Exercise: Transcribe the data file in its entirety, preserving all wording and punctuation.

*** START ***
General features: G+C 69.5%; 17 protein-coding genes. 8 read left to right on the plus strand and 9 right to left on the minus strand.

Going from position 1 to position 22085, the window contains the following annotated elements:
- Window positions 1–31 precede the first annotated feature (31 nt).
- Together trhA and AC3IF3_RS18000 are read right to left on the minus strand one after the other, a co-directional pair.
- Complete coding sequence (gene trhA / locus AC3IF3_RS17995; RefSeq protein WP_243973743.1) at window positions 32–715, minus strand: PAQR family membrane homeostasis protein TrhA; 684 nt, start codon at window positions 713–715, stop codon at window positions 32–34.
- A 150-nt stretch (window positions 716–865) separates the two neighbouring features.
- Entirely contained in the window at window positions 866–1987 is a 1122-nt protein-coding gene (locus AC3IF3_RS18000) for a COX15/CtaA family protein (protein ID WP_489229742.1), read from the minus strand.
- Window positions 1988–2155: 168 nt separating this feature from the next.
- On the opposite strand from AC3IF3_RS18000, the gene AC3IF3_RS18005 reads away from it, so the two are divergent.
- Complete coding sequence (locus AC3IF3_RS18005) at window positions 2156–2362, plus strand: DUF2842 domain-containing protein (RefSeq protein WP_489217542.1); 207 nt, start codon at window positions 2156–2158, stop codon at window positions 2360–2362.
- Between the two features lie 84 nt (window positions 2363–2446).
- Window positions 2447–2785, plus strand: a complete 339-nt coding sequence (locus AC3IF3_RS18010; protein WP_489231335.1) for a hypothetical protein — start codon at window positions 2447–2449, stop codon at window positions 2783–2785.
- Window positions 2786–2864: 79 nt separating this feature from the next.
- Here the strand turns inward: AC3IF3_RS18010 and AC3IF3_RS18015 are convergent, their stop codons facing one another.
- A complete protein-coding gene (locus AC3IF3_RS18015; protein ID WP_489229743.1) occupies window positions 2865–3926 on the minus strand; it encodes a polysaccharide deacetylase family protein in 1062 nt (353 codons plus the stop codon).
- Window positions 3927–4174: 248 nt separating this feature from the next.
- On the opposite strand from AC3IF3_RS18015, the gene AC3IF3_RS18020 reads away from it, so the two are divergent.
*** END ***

General features: G+C 69.5%; 17 protein-coding genes. 8 read left to right on the plus strand and 9 right to left on the minus strand.

Going from position 1 to position 22085, the window contains the following annotated elements:
- Window positions 1–31 precede the first annotated feature (31 nt).
- Together trhA and AC3IF3_RS18000 are read right to left on the minus strand one after the other, a co-directional pair.
- Complete coding sequence (gene trhA / locus AC3IF3_RS17995; RefSeq protein WP_243973743.1) at window positions 32–715, minus strand: PAQR family membrane homeostasis protein TrhA; 684 nt, start codon at window positions 713–715, stop codon at window positions 32–34.
- A 150-nt stretch (window positions 716–865) separates the two neighbouring features.
- Entirely contained in the window at window positions 866–1987 is a 1122-nt protein-coding gene (locus AC3IF3_RS18000) for a COX15/CtaA family protein (protein ID WP_489229742.1), read from the minus strand.
- Window positions 1988–2155: 168 nt separating this feature from the next.
- On the opposite strand from AC3IF3_RS18000, the gene AC3IF3_RS18005 reads away from it, so the two are divergent.
- Complete coding sequence (locus AC3IF3_RS18005) at window positions 2156–2362, plus strand: DUF2842 domain-containing protein (RefSeq protein WP_489217542.1); 207 nt, start codon at window positions 2156–2158, stop codon at window positions 2360–2362.
- Between the two features lie 84 nt (window positions 2363–2446).
- Window positions 2447–2785, plus strand: a complete 339-nt coding sequence (locus AC3IF3_RS18010; protein WP_489231335.1) for a hypothetical protein — start codon at window positions 2447–2449, stop codon at window positions 2783–2785.
- Window positions 2786–2864: 79 nt separating this feature from the next.
- Here the strand turns inward: AC3IF3_RS18010 and AC3IF3_RS18015 are convergent, their stop codons facing one another.
- A complete protein-coding gene (locus AC3IF3_RS18015; protein ID WP_489229743.1) occupies window positions 2865–3926 on the minus strand; it encodes a polysaccharide deacetylase family protein in 1062 nt (353 codons plus the stop codon).
- Window positions 3927–4174: 248 nt separating this feature from the next.
- On the opposite strand from AC3IF3_RS18015, the gene AC3IF3_RS18020 reads away from it, so the two are divergent.